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Only 6% of small firms focused on staff attraction moving forward

Few SME firms are concerned about drawing staff back into the office and are prioritising growing their client base and improving profitability, new research has revealed.

user iconLauren Croft 20 October 2022 SME Law
Only 6% of small firms focused on staff attraction moving forward
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Cloud-based legal practice management software provider Smokeball has released its second annual State of Small Law Australia Survey, showing a number of growing trends amongst boutique and SME firms.

As previously reported by Lawyers Weekly, 36 per cent of small firms are working from home either four or five days a week, whilst one in five (20 per cent) are working from home two or three days per week, and just under half (44 per cent) are working from home one day a week.

The survey was compiled following interviews with 154 small law firms across Australia in August 2022 — exploring what the challenges were for smaller firms over the last year — and what they’re focusing on moving forward.


Reflecting on the last 12 months, 59 per cent of firms said that their biggest challenge was improving operations and workflows through technology, with profitability (53 per cent), growing or retaining a client base (51 per cent) and enhancing client experience (46 per cent) also ranking high on the priority list.

In terms of getting staff to come back into the office, only 11 per cent of firms said it was a challenge over the last year, with just under 6 per cent saying it was a priority moving forward. Additionally, only a third of firms said they were prioritising attracting, retaining or upskilling talent over the next 12 months.

This comes after the 2022–23 budget announcement revealed numerous tax-relief measures announced “to support investment and create jobs” for SME businesses, including incentives around increased training for staff and incentives for uptakes in technology.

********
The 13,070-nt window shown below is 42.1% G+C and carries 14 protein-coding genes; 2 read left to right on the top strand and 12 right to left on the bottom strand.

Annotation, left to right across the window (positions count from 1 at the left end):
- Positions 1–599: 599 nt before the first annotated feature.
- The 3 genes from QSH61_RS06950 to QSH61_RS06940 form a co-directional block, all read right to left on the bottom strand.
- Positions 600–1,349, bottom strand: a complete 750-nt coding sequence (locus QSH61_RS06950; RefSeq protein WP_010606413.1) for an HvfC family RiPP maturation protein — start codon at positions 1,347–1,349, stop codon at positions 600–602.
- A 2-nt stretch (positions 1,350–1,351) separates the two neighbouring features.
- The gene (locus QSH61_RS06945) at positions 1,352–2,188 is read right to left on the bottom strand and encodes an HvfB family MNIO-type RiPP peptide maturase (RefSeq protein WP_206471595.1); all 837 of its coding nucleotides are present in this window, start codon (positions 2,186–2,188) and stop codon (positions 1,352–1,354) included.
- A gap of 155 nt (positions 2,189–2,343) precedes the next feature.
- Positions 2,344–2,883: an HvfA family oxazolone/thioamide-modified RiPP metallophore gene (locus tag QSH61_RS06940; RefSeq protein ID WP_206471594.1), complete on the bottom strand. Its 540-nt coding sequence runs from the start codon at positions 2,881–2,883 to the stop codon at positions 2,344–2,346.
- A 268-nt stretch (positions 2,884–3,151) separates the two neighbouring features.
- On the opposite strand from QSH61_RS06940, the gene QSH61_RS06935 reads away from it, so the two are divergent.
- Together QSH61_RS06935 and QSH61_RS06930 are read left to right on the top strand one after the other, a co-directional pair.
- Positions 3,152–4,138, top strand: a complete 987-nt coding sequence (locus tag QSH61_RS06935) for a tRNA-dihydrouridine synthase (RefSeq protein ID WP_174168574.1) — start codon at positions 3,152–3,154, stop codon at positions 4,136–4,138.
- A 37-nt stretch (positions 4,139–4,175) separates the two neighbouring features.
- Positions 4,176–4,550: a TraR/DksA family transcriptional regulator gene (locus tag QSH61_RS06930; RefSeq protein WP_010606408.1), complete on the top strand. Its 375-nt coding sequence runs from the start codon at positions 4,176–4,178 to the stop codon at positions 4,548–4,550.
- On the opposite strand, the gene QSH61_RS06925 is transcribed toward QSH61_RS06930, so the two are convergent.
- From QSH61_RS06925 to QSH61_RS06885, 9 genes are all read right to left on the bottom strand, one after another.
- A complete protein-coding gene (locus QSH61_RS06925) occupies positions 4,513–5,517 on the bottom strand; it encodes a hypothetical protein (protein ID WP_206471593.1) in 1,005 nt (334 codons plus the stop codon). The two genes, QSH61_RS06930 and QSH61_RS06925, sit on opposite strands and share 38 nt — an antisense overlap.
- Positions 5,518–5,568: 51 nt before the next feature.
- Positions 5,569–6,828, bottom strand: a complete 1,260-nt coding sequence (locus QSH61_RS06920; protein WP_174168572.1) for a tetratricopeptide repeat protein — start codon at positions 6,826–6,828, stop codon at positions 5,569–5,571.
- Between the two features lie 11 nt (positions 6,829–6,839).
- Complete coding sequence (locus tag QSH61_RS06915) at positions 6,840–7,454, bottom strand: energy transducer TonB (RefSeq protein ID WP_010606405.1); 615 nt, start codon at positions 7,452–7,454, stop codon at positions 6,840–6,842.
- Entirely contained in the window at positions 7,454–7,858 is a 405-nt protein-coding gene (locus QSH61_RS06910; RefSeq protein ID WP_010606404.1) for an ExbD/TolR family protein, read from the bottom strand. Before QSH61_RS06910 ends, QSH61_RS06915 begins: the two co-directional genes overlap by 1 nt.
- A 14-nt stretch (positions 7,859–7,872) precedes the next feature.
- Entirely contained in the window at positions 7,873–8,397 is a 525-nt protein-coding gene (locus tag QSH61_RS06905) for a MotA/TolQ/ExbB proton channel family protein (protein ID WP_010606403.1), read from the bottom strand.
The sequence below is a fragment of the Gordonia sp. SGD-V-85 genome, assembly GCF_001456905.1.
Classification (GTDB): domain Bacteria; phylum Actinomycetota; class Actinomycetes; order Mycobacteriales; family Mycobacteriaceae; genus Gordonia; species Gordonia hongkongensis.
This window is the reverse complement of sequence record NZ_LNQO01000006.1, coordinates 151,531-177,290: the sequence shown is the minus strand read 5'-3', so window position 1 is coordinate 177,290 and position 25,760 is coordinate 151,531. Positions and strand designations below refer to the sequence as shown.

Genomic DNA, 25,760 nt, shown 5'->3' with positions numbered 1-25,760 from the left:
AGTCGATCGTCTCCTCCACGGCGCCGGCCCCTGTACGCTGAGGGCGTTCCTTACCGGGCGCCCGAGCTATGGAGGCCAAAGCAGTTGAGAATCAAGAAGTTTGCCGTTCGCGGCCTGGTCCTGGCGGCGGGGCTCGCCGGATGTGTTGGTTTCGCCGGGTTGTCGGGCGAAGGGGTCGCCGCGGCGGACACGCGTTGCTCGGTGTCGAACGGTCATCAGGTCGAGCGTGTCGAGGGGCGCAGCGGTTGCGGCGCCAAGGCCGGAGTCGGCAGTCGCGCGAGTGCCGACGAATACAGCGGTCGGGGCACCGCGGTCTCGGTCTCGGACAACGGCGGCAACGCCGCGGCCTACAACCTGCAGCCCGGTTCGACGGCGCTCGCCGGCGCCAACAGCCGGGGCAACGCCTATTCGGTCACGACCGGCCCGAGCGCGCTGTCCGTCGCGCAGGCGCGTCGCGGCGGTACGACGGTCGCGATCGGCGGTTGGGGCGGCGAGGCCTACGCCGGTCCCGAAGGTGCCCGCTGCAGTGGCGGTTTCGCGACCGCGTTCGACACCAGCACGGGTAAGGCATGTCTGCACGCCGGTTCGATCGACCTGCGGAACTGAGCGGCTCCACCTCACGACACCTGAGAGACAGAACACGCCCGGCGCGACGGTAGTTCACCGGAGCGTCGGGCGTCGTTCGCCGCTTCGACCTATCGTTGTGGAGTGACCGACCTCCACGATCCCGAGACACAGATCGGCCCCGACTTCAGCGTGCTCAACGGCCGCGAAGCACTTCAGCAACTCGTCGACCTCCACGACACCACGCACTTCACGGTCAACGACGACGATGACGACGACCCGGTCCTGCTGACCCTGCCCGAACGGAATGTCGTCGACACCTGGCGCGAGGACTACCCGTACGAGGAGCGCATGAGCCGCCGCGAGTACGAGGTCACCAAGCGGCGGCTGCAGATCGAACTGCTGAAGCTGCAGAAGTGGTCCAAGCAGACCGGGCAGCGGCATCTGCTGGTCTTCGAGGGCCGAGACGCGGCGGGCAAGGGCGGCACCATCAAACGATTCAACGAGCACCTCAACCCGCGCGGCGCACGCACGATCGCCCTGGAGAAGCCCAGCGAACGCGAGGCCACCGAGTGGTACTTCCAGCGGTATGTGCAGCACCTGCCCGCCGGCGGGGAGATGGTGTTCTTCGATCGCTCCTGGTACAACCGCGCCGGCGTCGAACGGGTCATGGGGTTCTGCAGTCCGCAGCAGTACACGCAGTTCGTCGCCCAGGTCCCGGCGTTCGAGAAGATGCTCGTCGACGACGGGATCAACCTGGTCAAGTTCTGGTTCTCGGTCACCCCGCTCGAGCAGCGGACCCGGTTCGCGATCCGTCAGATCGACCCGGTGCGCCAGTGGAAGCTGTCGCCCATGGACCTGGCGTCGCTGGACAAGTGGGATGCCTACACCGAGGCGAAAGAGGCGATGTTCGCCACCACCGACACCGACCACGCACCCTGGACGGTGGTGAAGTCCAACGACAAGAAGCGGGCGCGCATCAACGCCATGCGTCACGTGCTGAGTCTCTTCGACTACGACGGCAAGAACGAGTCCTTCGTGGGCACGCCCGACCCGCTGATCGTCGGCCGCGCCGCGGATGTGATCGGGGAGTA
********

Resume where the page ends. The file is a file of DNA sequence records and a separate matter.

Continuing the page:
Over the next year, 83 per cent of small firms said they would be looking to grow and retain their client base, with 81 per cent focused on profitability and 73 per cent prioritising improving operations and workflows through technology.

Smokeball chief revenue officer Jane Oxley said that compared to BigLaw firms, smaller firms have a number of different priorities — namely around creating a flexible working environment and attracting staff.  

“The biggest thing we noticed in the survey was that while BigLaw’s highest focus recently has been on attracting and retaining talent, our survey showed that this is not as high a priority for small law firms. We also saw that small law is not focused on getting their staff back into the office,” she said.

“Our feeling is that one of the benefits small law firms have is the ability to create a more flexible workplace, embracing remote work more, flexible hours more, and creating cultures that engage with the particular staff they hire. So, while big law is struggling with retention and attraction of staff, small law seems to be doing much better.”